Fresh & Local
Happy New Year, Everyone!
Column #49, Published Aug 24th, 2012
Terry and I are on a different calendar than most everyone else. We are on a “greens” calendar.
Greens, such as spinach, lettuce and mescluns, will not survive the brutally hot summer months of June and July here in Virginia. So when the summer heat rolls in, the greens roll up and bolt, and we finish out the summer selling berries and flowers.
But when August comes, everything begins again. The day with the longest daylight, known as the summer solstice, is June 21st. Statistically the hottest day of the year is July 22nd. The hottest day of the year lags the longest day by a month. On August 1st, the days will have been getting shorter for six weeks and the average daily temperatures will be declining.
Once the daily high temperatures in August stay in the low 90s, there are some mescluns greens like Tokyo Bekana (a.k.a. “summer lettuce”) and tatsoi that will germinate and grow with irrigation. When the daily high temperatures stay in the mid 80s, cool season crops like lettuce and mustards will germinate and grow. And once the daily high temperatures stay in the 70s, cold season crops like spinach and kale will germinate and grow.
With care and protection, these fall greens will continue growing right through the winter and spring until they finally succumb to the summer heat usually by the end of May. But this all starts in August. That is when our year starts.
So on July 31st, Terry and I celebrated the New Year. We grilled some nice porterhouse steaks and popped a bottle of Spumante Brut. We talked about what worked and what didn’t. We talked about what to keep and what to drop in the upcoming year. And we re-ordered the to-do list.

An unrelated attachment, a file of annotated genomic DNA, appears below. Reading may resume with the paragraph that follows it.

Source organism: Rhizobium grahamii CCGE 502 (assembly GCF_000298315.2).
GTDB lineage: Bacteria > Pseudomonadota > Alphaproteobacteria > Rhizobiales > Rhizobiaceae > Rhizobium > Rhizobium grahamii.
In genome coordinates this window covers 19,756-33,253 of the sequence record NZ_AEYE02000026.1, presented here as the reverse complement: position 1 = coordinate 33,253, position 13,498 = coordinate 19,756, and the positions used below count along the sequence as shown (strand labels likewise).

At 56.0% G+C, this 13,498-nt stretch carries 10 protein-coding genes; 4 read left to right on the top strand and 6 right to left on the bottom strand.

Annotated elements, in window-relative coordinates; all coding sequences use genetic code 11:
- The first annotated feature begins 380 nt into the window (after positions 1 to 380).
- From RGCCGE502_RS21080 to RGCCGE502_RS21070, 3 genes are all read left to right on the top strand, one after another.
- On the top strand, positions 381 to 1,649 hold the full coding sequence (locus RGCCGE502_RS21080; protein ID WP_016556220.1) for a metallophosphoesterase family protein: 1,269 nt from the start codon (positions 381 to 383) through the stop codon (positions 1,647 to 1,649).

It makes a lot of sense to start a new year on a day with some significance. So how did we end up with our calendar New Year’s Day being on January 1st in the middle of winter?
The ancient Babylonians celebrated the beginning of the New Year on the spring equinox (equal length of day and night). This is the beginning of spring and planting time for summer crops.
Ancient Egyptians originally celebrated the New Year with the Beautiful Feast of Opet around the middle of June, which was when the Nile River usually overflowed its banks.
The Persians celebrated the beginning of the New Year on the autumnal equinox, which is September 22nd.
The Greeks at one time celebrated the New Year on the winter solstice (shortest day December 21st) and then later, the summer solstice (longest day June 21st).
Both our Gregorian calendar and the Julian calendar that preceded it, were based on the Roman calendar. The Romans started out celebrating March as the first month of the year. They were back to celebrating spring.
The Romans dedicated a month of the year to Janus, who was the Roman god of beginnings and transitions. Somewhere along the line in Rome, it was decided that since Janus was the god of beginnings, January should be the first month of the year. And that is how it came to be that our calendar starts on a cold and dreary January 1st that really has no significance to anything in our lives.
Forget January 1st. Here’s wishing all of you a happy New Year!
Bryant Osborn and his wife Terry own Corvallis Farms in Culpeper County. His column on fresh and locally grown food runs every Friday. He can be reached at firstname.lastname@example.org